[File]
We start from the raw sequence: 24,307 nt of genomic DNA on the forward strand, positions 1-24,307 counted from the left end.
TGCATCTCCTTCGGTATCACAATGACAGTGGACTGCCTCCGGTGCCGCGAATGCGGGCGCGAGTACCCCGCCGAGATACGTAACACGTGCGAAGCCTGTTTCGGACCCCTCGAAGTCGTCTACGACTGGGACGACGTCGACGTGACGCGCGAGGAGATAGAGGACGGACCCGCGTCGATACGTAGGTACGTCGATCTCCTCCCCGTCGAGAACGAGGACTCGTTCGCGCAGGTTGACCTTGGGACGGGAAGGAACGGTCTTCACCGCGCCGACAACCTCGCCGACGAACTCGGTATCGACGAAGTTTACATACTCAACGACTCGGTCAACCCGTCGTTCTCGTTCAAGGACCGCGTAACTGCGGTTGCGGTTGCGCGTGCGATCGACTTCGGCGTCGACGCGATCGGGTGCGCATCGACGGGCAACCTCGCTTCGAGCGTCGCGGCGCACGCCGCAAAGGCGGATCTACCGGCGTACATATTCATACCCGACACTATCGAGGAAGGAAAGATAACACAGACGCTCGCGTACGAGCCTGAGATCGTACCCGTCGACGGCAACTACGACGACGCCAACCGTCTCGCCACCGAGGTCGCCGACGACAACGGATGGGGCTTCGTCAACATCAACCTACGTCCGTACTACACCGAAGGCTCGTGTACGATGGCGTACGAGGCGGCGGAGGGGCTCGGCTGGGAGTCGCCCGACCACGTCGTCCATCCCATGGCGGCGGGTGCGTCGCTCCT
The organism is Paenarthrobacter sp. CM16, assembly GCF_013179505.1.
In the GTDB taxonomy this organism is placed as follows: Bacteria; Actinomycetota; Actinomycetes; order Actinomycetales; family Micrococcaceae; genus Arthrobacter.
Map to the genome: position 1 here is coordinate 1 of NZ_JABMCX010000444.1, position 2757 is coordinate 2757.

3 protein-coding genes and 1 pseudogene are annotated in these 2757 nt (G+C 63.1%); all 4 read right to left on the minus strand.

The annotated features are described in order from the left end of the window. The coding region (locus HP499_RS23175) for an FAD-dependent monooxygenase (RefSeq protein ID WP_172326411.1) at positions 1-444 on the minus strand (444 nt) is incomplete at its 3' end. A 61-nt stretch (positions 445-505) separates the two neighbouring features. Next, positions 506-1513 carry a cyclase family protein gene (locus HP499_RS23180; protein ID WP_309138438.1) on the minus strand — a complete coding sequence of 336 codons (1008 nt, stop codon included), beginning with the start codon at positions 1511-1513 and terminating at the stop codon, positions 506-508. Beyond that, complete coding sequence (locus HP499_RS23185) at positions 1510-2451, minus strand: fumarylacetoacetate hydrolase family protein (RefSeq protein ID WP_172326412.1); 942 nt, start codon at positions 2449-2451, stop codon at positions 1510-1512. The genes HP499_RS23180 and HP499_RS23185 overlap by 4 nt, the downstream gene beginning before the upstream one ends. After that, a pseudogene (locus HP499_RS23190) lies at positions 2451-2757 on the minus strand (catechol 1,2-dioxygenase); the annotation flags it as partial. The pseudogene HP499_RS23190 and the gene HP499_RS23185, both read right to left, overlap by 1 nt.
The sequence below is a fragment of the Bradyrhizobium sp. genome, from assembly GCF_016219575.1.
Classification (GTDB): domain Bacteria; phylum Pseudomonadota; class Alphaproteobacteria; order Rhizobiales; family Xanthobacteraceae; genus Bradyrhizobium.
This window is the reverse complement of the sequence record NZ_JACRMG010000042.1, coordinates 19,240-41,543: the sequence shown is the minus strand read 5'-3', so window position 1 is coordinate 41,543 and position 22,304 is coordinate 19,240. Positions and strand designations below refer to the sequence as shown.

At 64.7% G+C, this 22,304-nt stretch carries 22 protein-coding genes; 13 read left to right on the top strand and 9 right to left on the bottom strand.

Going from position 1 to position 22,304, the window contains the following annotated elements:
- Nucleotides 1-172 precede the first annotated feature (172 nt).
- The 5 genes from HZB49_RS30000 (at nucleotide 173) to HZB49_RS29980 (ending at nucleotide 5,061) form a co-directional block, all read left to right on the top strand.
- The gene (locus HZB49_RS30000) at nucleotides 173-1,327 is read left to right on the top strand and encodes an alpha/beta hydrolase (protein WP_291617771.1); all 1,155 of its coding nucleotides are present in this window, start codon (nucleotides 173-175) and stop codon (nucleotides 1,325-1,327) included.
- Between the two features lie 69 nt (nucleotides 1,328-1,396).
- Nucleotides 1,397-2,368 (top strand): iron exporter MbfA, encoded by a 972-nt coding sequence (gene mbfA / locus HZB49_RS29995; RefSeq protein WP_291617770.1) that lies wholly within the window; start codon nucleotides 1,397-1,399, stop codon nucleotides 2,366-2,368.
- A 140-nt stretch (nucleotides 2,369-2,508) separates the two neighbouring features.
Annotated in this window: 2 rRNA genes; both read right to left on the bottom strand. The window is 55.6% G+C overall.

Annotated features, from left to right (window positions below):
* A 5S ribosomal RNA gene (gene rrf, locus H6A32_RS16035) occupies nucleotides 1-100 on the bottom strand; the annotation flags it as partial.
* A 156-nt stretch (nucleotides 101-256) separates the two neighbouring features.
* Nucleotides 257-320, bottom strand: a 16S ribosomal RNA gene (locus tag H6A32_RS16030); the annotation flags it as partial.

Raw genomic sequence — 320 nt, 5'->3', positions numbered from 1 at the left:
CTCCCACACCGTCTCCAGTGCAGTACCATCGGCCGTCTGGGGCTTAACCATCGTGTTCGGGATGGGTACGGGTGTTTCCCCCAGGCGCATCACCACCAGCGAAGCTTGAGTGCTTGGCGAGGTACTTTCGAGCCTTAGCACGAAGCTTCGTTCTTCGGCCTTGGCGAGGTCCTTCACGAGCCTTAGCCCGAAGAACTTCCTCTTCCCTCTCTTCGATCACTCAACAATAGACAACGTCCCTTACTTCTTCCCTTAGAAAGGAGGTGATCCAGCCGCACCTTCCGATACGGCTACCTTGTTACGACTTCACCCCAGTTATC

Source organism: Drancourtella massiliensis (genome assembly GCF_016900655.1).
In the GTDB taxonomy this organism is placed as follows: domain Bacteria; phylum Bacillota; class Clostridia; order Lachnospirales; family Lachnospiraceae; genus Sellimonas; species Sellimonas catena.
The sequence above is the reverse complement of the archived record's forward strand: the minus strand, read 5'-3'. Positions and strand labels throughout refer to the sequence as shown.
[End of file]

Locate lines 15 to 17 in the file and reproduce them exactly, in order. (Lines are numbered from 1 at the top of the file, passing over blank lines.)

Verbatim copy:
- The gene (locus HZB49_RS30000) at nucleotides 173-1,327 is read left to right on the top strand and encodes an alpha/beta hydrolase (protein WP_291617771.1); all 1,155 of its coding nucleotides are present in this window, start codon (nucleotides 173-175) and stop codon (nucleotides 1,325-1,327) included.
- Between the two features lie 69 nt (nucleotides 1,328-1,396).
- Nucleotides 1,397-2,368 (top strand): iron exporter MbfA, encoded by a 972-nt coding sequence (gene mbfA / locus HZB49_RS29995; RefSeq protein WP_291617770.1) that lies wholly within the window; start codon nucleotides 1,397-1,399, stop codon nucleotides 2,366-2,368.